At the beginning of the school year DD1 was really good at beginning reading - identifying letters and their sounds. We began learning to read with phonics and have completed a phonics program for first grade. We are now using Rookie Readers and Level 1 Readers with vocabulary words. You would think that she new every word in the story when she reads it out loud to you. However, when she takes the vocabulary oral test in the back of the book she knows very few of the words she seems to read so effortlessly in the text. What she is doing is memorizing the text and using the pictures as clues to remind herself of what the word must say. When I ask her to use her phonics to sound out a word, she cannot. She know individual letter sounds, but can't combine them to make any sense out of a word. Phonics seems to work for most of the folks I know, but it doesn't seem to have helped my daughter at all. She should be in second grade next year, but her reading level is not there. She will be 7 in August. Does anyone have any suggestions on how to help her identify and read words instead of memorizing a text. Thanks.
- topicHomeschoolingtagged by System, 5/3/12
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Phonics is not working for DD1post #1 of 65/3/12 at 9:27amThread Starterpost #2 of 65/3/12 at 11:57am
The beauty of home schooling is what grade they should be in doesn't matter, you can teach to their level. In some education programs she wouldn't have even started reading lessons until next school year. Just back it up to basics and do it without pictures. My son gets distracted by pictures in his work pages and easy readers, but we don't do repetition much of reading assignments so he hasn't tried the memorizing trick. As she is that good at memorizing I'll bet she can pick up sight words well (let her just remember articles, pronouns, colors, and numbers, whatever common words she can pick up).
As for sounding out things, either try a curriculum without many pics or just sit down with paper and talking with her and review phonics from the start.
Have her tell you beginning, middle, and end sounds in CVC words that you say and that she sees spelled.
Practice showing, saying, and having her repeat just blends with short vowels like bă, lĕ, dĭ...
Practice finding 2 vowel words (like cake, rain, tea, feet, pie, pine, coat, bone, rude) and reading long vowel blends (rā, tē, pī, lō, mū, and so on).
To begin with, point to what sound she's to read, read it yourself and have her repeat it. Ask her to remember usually if she sees those letters it will sound like ___. Then give words with examples. Do the same with special sounds of every sort you come to. Say full words slowly but don't do the jerky phonics splitting it up thing, you want it to sound smooth together, you want her to read it so it makes sense to her and everyone else.post #3 of 65/3/12 at 1:31pm
I would be careful not to define reading as "word decoding." Looking at pictures/context for help and memorizing words are also important parts of reading. No one reads strictly phonetically, and it's not possible to do so even if you try, at least in the English language. If you try to stop her from memorizing the shape/appearance of words and looking at pictures/context for help, you may be discouraging her from developing skills that are essential to fluent reading.
Edited by Luckiestgirl - 5/3/12 at 2:11pmpost #4 of 65/3/12 at 2:08pm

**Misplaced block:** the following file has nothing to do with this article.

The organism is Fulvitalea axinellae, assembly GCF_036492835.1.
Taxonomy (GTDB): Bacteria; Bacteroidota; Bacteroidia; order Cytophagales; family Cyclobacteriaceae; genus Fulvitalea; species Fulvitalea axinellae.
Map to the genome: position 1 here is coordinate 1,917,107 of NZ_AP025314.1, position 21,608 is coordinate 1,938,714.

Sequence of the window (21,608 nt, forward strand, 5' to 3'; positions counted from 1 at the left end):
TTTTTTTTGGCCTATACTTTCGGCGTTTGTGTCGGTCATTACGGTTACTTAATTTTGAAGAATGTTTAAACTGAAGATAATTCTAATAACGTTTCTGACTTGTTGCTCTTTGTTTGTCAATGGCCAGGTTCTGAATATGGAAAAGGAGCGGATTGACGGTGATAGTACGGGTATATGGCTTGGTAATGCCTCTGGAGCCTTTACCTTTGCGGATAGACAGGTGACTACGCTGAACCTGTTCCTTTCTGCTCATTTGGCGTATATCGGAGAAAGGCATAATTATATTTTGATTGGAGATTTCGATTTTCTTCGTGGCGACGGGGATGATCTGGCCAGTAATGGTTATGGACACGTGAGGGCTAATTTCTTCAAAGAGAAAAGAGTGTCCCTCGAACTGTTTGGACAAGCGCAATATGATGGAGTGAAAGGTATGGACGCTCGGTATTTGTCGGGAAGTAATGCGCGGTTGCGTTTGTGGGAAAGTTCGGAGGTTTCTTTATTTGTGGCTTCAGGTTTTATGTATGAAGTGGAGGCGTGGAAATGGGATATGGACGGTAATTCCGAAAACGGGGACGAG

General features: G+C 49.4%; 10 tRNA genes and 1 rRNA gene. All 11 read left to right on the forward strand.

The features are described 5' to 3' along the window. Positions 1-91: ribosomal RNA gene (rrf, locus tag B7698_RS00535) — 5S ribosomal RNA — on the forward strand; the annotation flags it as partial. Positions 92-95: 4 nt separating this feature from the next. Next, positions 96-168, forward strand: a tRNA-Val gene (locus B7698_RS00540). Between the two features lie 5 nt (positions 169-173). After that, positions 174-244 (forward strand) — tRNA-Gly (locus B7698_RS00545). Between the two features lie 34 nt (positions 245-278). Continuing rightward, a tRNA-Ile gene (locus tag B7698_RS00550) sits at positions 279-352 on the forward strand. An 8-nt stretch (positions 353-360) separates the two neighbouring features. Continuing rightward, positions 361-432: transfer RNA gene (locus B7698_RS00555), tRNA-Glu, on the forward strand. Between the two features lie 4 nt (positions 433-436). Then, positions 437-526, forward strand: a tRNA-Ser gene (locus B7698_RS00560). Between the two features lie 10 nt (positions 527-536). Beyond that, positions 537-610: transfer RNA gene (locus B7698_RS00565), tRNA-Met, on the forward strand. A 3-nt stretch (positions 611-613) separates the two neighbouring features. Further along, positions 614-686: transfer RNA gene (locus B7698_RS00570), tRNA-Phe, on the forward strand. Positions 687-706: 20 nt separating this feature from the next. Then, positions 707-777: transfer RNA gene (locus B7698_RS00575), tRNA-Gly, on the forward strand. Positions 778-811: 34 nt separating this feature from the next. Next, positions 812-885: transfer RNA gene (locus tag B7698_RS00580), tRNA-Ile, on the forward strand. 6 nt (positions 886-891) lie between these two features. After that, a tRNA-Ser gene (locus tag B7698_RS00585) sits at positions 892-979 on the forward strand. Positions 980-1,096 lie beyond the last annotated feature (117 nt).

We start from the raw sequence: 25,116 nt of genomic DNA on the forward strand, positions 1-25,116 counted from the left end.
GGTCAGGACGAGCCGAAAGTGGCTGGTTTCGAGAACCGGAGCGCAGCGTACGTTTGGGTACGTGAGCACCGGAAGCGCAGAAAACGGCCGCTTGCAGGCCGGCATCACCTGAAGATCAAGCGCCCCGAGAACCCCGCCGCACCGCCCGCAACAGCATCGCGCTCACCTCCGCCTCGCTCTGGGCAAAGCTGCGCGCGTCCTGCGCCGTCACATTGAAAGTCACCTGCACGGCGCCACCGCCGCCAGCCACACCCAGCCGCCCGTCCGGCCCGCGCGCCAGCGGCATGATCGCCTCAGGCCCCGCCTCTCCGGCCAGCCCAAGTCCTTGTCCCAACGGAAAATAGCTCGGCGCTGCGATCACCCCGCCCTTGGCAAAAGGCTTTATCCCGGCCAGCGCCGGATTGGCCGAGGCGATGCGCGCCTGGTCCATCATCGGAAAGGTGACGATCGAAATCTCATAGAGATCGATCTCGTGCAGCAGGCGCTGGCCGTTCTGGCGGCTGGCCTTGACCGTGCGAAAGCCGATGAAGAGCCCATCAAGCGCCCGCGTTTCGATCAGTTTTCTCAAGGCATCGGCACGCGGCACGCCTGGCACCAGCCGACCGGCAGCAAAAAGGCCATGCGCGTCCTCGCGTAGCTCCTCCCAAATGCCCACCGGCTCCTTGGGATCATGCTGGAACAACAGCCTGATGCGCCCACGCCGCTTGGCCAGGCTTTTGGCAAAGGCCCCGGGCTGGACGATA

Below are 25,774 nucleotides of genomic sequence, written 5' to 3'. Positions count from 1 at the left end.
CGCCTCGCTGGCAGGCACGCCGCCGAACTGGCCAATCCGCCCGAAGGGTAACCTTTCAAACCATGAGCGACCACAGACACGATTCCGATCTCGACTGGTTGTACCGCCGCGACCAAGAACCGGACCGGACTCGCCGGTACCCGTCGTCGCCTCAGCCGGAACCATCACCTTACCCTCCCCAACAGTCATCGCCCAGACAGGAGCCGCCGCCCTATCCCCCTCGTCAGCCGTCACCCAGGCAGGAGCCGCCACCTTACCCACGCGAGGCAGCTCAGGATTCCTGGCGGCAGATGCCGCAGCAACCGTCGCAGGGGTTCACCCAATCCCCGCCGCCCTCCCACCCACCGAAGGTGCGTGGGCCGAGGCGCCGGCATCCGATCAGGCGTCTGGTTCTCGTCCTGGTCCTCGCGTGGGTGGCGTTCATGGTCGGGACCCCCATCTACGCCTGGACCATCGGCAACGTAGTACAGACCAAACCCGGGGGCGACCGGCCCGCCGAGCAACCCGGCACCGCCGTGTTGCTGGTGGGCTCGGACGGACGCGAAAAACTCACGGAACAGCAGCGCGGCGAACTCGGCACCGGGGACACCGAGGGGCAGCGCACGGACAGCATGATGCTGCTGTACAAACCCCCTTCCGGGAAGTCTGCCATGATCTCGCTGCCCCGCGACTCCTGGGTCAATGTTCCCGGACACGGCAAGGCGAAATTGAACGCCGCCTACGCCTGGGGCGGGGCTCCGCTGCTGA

FWIW, my son learnt to read by recognizing words, not by decoding. The decoding came later-- after he was already a fluent sight reader. I think kids learn in a lot of different ways. I suspect my son learnt to read mostly by watching the pages as we read to him, but I'm not sure. He was an early reader but he was never willing to "sound out" words until well after he could easily recognize them. One thing that was fun was reading Dr. Seuss with him, because there are so many made-up words-- no matter how well you sight read, you need to use decoding skills to manage wockets and noothgrush and biggle-ball droppers. When I read to him, I sometimes stumbled over a particularly ridiculous word, so he could see how I sounded out. I think perfectionism can play a role too-- some kids just hate to be seen to make mistakes and don't like to guess if they aren't sure.post #5 of 65/3/12 at 3:15pm
My ds was always very resistant to phonics. He learned to read by building up his knowledge of sight words. He was a bit older when he started demonstrating real reading (more like 8 1/2) skills. Part of it was perfectionism, part was being selective about what he'd read. It's awkward with older new readers because easy readers are dull or babyish. Also, sight readers do better with more complicated sentences. Ones where all the words are the same length and all the words have the same vowels are actually harder for them to read because all the words look the same. Ds had more trouble reading "The cat sat on the mat," than more advanced sentences. But he never read in a stumbling, hesitant manner. When he'd read aloud, he'd read quickly and fluently because he wasn't trying to sound anything out.post #6 of 65/3/12 at 7:01pm
As a strategy to help her, have her do a lot of writing. Write letters to loved ones, lists for the store, a story of what happend today, or what she knows about a topic. You encourage her to put down the sounds she hears, and help her break the words apart. Talk about how many sylables are in words.
Play sight word games. (there are lots of these availble in education catalogs, but you can make your own, especially if you see some of the examples in the catalogs). And do lots of reading that she enjoys out loud.
I'd suggest that it may work to start over with phonics using a different program. You might have something available at the library, so as not to have to buy it.
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